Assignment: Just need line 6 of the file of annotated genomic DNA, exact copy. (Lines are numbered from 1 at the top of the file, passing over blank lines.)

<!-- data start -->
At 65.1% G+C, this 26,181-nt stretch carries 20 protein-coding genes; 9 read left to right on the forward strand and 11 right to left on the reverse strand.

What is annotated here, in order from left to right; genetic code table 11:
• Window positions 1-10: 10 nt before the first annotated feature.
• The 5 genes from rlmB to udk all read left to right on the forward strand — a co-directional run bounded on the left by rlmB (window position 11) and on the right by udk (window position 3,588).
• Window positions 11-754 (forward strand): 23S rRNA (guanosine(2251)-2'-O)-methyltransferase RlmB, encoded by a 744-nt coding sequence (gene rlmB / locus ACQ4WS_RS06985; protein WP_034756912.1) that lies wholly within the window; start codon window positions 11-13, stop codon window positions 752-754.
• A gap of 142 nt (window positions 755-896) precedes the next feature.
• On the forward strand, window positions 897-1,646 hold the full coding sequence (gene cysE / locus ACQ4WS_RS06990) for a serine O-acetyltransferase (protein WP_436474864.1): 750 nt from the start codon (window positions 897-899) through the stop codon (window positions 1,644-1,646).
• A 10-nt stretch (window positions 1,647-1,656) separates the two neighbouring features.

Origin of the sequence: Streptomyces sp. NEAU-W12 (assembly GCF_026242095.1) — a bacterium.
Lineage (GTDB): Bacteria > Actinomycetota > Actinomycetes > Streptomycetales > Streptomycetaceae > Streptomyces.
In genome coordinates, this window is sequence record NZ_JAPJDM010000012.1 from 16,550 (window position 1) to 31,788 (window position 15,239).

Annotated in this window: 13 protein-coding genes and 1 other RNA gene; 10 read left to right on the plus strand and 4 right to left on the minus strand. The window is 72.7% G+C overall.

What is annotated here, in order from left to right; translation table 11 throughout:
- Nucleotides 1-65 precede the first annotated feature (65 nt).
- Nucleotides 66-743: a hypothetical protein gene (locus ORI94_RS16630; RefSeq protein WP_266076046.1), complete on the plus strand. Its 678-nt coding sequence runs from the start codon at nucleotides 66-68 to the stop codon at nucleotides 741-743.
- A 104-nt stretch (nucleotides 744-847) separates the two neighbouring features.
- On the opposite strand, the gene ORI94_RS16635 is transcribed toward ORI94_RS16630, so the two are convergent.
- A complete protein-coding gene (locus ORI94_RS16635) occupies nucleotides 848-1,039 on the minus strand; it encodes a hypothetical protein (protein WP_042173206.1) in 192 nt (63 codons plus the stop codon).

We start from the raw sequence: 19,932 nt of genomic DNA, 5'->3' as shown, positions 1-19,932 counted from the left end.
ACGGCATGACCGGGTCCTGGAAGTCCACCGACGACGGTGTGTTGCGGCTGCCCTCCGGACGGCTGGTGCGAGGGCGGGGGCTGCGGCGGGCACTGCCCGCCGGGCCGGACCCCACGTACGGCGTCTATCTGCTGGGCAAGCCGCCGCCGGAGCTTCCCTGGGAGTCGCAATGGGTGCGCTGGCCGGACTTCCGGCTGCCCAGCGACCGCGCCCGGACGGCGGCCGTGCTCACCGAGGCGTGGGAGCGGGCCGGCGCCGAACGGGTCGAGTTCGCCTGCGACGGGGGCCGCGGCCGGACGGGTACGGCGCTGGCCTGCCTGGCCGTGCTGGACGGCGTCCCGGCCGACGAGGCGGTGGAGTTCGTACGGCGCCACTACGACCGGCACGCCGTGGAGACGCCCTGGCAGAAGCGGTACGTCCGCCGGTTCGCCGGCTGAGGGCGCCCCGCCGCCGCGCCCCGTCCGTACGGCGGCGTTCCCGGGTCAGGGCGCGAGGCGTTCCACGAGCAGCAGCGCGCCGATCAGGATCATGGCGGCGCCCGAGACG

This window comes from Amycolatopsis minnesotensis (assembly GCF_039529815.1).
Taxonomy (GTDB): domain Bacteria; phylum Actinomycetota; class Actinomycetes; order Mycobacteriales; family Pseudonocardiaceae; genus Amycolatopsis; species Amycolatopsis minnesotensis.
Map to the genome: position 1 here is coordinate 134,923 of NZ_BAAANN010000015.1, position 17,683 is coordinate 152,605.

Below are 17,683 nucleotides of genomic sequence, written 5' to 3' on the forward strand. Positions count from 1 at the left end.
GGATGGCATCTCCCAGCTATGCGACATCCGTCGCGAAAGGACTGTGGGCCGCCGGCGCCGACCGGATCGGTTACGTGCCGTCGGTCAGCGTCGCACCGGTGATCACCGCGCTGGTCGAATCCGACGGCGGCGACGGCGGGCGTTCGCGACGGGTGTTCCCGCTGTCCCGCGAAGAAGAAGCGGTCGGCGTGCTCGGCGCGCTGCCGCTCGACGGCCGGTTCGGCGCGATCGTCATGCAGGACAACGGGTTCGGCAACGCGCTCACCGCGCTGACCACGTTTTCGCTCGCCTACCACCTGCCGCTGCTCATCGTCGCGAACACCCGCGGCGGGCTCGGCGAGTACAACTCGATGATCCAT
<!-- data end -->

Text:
• A gap of 142 nt (window positions 755-896) precedes the next feature.